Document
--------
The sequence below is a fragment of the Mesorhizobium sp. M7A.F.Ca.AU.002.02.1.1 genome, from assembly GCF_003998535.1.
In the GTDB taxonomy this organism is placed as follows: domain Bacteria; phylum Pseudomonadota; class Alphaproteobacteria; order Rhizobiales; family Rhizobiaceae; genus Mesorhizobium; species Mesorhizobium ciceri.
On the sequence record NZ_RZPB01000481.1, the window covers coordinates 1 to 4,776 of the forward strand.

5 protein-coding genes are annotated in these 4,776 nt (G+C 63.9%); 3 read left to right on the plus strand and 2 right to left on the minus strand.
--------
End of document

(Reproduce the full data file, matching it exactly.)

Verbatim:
The sequence below is a fragment of the Mesorhizobium sp. M7A.F.Ca.AU.002.02.1.1 genome, from assembly GCF_003998535.1.
In the GTDB taxonomy this organism is placed as follows: domain Bacteria; phylum Pseudomonadota; class Alphaproteobacteria; order Rhizobiales; family Rhizobiaceae; genus Mesorhizobium; species Mesorhizobium ciceri.
On the sequence record NZ_RZPB01000481.1, the window covers coordinates 1 to 4,776 of the forward strand.

5 protein-coding genes are annotated in these 4,776 nt (G+C 63.9%); 3 read left to right on the plus strand and 2 right to left on the minus strand.